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Christopher Whelpley, Ph.D.

Associate Professor of Management

Address: Beatty Center, Room 312
Office Hours: M-T-W: 10:30-11:30 am, or by appointment
Phone: 843.953.7658
E-mail: whelpleyce@cofc.edu            
Curriculum Vitae: Download


Christopher Whelpley, Ph.D. joined the College of Charleston School of Business as an assistant professor of management in the fall of 2017. Prior to teaching for the Department of Management and Marketing, Whelpley spent more than a decade as an associate manager at Altria Client Services in Richmond, VA, where he performed market research and operational forecasting for a Fortune 500 company.

Whelpley’s current research interests span a number of topics ranging from research methods to strategic resources and personnel selection. He has published across a variety of journals including the Academy of Management Journal, Journal of Management, Journal of Managerial Psychology and the International Journal of Stress Management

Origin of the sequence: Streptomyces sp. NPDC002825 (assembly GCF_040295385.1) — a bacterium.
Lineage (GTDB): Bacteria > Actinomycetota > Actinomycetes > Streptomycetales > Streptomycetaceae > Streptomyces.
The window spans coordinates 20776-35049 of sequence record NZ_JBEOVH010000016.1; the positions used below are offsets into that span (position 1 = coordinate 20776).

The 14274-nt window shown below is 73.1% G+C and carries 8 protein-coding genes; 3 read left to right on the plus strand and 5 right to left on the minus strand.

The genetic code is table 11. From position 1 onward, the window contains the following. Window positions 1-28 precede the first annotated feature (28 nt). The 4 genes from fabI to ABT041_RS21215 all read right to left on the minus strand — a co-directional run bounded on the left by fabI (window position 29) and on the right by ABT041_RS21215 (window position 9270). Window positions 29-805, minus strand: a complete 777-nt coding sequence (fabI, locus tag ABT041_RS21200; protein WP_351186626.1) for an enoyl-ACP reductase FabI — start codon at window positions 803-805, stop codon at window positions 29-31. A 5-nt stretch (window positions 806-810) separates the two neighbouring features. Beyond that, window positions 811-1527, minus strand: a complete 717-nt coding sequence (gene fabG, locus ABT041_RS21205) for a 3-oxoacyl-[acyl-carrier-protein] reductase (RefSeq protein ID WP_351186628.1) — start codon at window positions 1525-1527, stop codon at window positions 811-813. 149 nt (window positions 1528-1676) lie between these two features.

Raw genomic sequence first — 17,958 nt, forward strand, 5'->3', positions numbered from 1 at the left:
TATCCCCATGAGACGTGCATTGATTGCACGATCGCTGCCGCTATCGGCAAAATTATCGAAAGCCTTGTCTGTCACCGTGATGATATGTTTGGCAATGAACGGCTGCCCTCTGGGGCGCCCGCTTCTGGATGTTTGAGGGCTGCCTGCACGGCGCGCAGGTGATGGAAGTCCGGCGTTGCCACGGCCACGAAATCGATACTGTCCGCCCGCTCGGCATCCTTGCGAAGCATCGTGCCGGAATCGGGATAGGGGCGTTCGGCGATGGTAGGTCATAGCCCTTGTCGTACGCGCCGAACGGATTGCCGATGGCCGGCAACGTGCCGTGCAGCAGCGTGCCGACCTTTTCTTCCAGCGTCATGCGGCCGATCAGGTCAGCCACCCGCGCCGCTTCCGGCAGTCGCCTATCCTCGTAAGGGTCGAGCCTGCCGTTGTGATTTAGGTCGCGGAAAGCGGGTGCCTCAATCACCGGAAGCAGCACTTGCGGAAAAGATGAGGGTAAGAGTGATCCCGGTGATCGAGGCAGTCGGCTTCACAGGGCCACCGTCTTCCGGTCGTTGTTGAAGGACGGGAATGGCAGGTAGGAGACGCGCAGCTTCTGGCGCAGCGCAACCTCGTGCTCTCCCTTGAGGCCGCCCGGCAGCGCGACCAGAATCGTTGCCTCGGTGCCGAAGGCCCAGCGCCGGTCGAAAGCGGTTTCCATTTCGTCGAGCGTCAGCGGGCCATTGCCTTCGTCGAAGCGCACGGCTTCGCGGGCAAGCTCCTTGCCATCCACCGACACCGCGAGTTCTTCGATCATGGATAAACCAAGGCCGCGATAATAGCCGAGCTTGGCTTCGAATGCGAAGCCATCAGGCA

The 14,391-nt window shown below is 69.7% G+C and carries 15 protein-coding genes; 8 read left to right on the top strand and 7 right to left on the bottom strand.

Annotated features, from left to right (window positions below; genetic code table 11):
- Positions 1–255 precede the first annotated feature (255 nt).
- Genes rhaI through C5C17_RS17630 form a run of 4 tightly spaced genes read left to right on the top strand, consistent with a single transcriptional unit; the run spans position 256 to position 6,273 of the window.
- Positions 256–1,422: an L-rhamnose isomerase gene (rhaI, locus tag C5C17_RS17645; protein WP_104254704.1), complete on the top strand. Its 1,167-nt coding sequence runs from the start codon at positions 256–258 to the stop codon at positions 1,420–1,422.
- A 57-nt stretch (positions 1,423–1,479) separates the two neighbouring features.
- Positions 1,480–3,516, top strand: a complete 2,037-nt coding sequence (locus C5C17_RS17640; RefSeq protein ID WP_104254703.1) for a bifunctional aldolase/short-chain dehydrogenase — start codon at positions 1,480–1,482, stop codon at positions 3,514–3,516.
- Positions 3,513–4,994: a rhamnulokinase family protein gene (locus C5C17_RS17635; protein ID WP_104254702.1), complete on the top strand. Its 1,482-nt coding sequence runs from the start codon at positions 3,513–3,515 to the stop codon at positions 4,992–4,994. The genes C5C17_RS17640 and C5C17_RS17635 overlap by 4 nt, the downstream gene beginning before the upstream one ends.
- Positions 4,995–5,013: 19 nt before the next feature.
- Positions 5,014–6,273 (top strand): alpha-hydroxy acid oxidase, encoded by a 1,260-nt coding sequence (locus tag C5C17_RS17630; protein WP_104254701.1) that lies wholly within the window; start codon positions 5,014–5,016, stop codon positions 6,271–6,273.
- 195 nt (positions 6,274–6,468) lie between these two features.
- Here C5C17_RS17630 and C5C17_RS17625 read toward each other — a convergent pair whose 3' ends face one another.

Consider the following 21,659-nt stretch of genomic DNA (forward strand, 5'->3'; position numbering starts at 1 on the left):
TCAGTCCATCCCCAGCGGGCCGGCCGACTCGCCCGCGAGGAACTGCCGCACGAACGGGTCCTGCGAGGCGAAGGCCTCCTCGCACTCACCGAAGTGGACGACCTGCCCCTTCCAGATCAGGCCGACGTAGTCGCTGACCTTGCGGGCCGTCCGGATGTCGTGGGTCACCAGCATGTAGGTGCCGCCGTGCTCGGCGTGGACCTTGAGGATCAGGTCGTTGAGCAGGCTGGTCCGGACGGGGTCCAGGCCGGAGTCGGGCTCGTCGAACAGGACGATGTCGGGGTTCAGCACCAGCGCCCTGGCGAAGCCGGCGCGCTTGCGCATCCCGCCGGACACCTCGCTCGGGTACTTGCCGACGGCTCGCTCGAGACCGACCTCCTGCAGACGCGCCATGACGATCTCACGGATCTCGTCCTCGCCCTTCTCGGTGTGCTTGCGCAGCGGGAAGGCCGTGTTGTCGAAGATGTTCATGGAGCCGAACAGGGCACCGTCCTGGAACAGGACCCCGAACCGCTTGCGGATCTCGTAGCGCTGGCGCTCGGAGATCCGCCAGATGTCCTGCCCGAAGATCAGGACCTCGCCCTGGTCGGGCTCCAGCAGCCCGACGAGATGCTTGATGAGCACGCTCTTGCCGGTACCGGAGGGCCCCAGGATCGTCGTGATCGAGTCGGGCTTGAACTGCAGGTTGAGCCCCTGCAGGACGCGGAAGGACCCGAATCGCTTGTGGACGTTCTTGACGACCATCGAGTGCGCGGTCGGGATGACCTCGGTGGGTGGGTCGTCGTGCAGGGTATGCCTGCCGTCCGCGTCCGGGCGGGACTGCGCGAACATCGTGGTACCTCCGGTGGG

Education

Virginia Commonwealth University
Ph.D., Management (Organizational Behavior), 2014

University of Wisconsin at Madison
B.A., Sociology and Economics (Concentration in Analysis and Research), 2005


Research Interests

  • Strategic human resources 

  • Counterproductive behavior 

  • Research methods and statistics
  • Diversity 


Courses Taught

  • Business Strategy
  • Organizational Behavior
  • Human Resources

Publications

Whelpley, C.E., McDaniel, M.A. (2016). Counterproductive behavior and self-esteem: A meta- analysis. Journal of Managerial Psychology, 31, 850-863.

Banks, G. C., O’Boyle, E. H., White, C. D., Batchelor, J.H., Pollack, J. H., Whelpley, C. E., Abston, K., Bennett, A. A., &, Adkins, C. L. (2016). Questions about questionable research practices in the field of management: A guest commentary.* Journal of Management, 42, 5-20.

*Although this paper is a commentary it was peer-reviewed as a regular submission

†Banks, G.C., †Whelpley, C., Oh, I.-S., & Shin, K. (2012). (How) Are emotionally exhausted employees harmful? International Journal of Stress Management, 19, 198-216. 

†indicates equal contribution